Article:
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The Spirit of ’17, or Protests Go Better With Pepsi

April 24, 2017

I recently illustrated an opinion piece for No Recess!, a new online music magazine. Here’s the opening line:blank vertical space, 16 pixels highblank vertical space, 16 pixels high

The world’s a mess, and our music, once the great unifier among the wild, the beautiful, and the damned would appear to be not even close to a solution toward helping bring people together as it did in other epochs of political and moral catastrophe.blank vertical space, 16 pixels high

It goes on to say:blank vertical space, 16 pixels high

The folks who specialize in studying, analyzing, and organizing… are not at all surprised by the state of things: They knew that evil clowns were in the pipeline and have been warning us of encroaching fascism for years now.

I’m left wondering how this music, our music… has become one of the dullest tools in the movement to resist the dysfunctional two-party system in general and the one-man show now in progress in particular.blank vertical space, 16 pixels high

Clearly an Us vs. Them scenario: Us being white liberals, immigrants (legal or illegal), refugees (vetted or unvetted), African-Americans, women, gays, transsexuals, and 99.9% of all rock ‘n’ roll musicians (an obvious exception being Ted Nugent); Them being conservatives, Republicans, and Donald Trump in particular.

Here’s the illustration:blank vertical space, 32 pixels high

parody of Archibald Willard's famous painting The Spirit of '76 rock and roll protestors 2017 resistance movement white liberal Hispanic African-American woman LGBT playing musical instruments Kendall Jenner crowd following behind with Pepsi soda cans

blank vertical space, 32 pixels highIt’s a parody of Archibald Willard‘s famous painting, The Spirit of ’76. The illustration needed to be horizontal, so I added a couple of extra musicians. I also included Pepsi pitchwoman Kendall Jenner and her friends.blank vertical space, 32 pixels high
Archibald Willard painting The Spirit of '76, three men marching through Revolutionary War battlefield wounded playing fife drums smoke American flag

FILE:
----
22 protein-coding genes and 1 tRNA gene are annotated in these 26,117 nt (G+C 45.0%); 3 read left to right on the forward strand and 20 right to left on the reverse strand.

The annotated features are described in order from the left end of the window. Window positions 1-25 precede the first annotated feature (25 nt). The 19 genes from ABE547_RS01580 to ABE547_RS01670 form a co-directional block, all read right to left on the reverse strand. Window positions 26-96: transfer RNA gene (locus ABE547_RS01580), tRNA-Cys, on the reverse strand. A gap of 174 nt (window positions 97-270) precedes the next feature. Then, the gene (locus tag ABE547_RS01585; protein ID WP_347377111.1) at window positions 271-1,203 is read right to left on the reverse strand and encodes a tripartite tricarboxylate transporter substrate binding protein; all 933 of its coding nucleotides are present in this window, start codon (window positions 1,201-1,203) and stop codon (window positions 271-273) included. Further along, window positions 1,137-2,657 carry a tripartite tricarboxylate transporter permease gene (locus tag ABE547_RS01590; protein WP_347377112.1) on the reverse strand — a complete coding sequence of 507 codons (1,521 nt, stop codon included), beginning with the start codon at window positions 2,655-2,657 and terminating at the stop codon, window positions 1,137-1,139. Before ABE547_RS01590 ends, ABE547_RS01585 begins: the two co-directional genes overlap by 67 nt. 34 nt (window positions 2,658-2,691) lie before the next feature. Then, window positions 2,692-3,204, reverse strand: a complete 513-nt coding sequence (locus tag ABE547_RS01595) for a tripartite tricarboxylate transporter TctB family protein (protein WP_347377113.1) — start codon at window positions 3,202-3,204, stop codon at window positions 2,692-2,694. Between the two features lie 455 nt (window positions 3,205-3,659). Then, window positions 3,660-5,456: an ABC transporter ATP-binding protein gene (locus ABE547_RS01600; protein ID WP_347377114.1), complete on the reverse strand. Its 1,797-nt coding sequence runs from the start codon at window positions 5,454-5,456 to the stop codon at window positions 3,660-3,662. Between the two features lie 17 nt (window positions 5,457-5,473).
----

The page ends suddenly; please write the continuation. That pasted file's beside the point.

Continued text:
blank vertical space, 32 pixels highIn case you missed it, model Kendall Jenner starred in a Pepsi commercial a few weeks ago. She played– surprise– a supermodel who decides to join a street protest that just happens to be passing by.

The protesters are all young and happy. They’re carrying signs that say peace, love, unity, and “join the conversation.”blank vertical space, 32 pixels high
Kendall Jenner Pepsi ad generic happy protest marchers carrying bland signs peace love unity join the conversation

blank vertical space, 32 pixels highKendall grabs a Pepsi out of an ice bucket, and joins the crowd. She’s greeted with enthusiasm.blank vertical space, 32 pixels high
Kendall Jenner with Pepsi soda can getting thumbs-up applause enthusiastic reception from generic happy politically correct diverse crowd protestors

blank vertical space, 32 pixels highKendall has an inspiration. She walks up to the police line, and hands a young cop her Pepsi. He takes a drink. A woman wearing a traditional Muslim headscarf snaps a photo. The crowd cheers.blank vertical space, 32 pixels high
Kendall Jenner Pepsi protest marchers ad handing Pepsi to young cop to show no hard feelings we can be friends come join us

blank vertical space, 32 pixels highblank vertical space, 16 pixels highThe ad was widely mocked on social media. Many saw it (correctly, I think) as an attempt by Pepsi to align itself with the anti-Trump resistance movement, without committing itself to anything other than selling soda. Others saw it as trivializing the Black Lives Matter movement, which grew out of protests sparked by incidents where blacks were shot and killed by police. Pepsi ultimately apologized for the ad, and removed it from its social media channels.
blank vertical space, 32 pixels high
Kendall Jenner Pepsi protest marchers ad handing Pepsi to young cop derogatory tweet ridiculing gesture phoniness of ad itself

blank vertical space, 32 pixels highblank vertical space, 16 pixels highSome thoughts: